The Mark 68 Linear Rate Gun Fire Contol System

The Mark 68 GFCS is a dual-purpose (for surface and air targets), linear rate system that is used to control the 5-inch 54 caliber gun. The system can automatically track and engage surface targets and aircraft as well as missiles that travel less than 2,000 knots (greater than Mach 3). The Mark 68 GFCS can provide continuos orders (gun train, gun elevation, fuze order, sight angle, sight deflection, and parallax) to the gun mount. The GFCS is a combination of elements:

  • Mark 68 Director
  • AN/SPG-53 Tracking Radar
  • Mark 47 Fire Control Computer
  • Mark 16 Stable Element
  • Mark 42 (Mod 10) 5-Inch 54-Caliber Gun

The Mark 68 Gun Director

The gun director determines the present target's position in bearing and elevation along the line of sight. It is always located high in the ship to increase the visual detection range and reduce interference from the ship's superstructure. The director may track the target either optically or with the fire control radar. The fire control radar antenna is located on top of the director and the axis of the radar beam is parallel to the optical line of sight. Optical sights in the director consist of the director officer's binoculars, the director tracker's telescope, and a stereoscopic range finder. Slip rings, an assembly of brushes and circular rings, enable the director to have unlimited train.

To stabilize the line of sight in cross-level (motion across the line of sight), the major part of the director is stabilized and pivots on the cross-level gears attached to the director supporting member. The radar antenna and director optics are stabilized in level, up and down motion in the line of sight. Level and cross-level are sent to the director from the stable element.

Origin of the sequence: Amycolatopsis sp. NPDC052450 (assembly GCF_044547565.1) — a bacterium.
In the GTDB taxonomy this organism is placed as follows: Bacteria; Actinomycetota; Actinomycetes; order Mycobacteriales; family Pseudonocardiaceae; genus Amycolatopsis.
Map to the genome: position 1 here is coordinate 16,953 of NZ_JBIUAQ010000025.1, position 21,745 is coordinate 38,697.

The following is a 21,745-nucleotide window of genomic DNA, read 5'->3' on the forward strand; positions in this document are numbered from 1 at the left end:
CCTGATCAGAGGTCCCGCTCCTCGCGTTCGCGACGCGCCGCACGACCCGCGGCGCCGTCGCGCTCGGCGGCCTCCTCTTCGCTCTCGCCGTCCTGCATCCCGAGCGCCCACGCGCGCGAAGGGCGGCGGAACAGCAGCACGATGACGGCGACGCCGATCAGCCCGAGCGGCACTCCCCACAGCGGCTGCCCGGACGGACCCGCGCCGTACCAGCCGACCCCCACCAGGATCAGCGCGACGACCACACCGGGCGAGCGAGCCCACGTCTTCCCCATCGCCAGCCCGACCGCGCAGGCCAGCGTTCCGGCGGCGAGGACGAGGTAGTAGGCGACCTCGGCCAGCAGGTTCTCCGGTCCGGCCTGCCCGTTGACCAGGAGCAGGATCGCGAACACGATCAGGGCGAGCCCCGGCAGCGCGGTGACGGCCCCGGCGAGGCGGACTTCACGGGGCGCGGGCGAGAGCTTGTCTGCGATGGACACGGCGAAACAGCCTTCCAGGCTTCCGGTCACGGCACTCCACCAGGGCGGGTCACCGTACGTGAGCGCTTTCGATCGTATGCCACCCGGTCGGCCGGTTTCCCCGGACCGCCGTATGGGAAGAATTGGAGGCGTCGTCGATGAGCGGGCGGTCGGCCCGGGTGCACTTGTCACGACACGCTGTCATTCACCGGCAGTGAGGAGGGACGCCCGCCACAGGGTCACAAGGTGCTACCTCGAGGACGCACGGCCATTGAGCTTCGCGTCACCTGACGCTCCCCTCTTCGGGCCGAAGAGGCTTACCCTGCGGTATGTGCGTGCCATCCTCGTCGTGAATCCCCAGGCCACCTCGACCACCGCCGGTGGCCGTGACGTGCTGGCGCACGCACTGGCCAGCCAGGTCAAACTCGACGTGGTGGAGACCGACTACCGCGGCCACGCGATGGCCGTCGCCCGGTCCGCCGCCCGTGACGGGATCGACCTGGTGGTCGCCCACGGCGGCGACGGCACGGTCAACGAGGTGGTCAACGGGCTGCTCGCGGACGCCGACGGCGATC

The AN/SPG-53 Tracking Radar

The gun fire control radar (AN/SPG-53) is used to search for, acquire, and track air or surface targets automatically or manually. When used with Radar Signal Processing Equipment (RSPE), the radar will automatically acquire and track a target. In addition, the RSPE improves radar operation in an electronic jamming environment. The radar provides target range and range-rate (the rate at which a target's range is changing) to the computer. Electrical positioning signals are sent from the radar to the director train and elevation power drives to kep the director line of sight on target in the automatic target tracking mode of operation. The parabolic radar antenna is mounted on top of the director and the radar beam axis is parallel to the director tracker's telescope. Thus radar ranges can be obtained when the target is tracked visually. The radar beam has two scan patterns - spiral (12 degrees wide) for search and acquisition and conical for tracking.

The Mark 47 Fire Control Computer

The Mark 47 Computer is a dual-purpose computer designed to solve the anti-aircraft and surface-shore fire control problems and calculates gun and fuze setting orders for 5-inch 54-caliber guns. This analog computer is fully transistorized and has operating controls on the front cover along with dials that show computer output and inputs.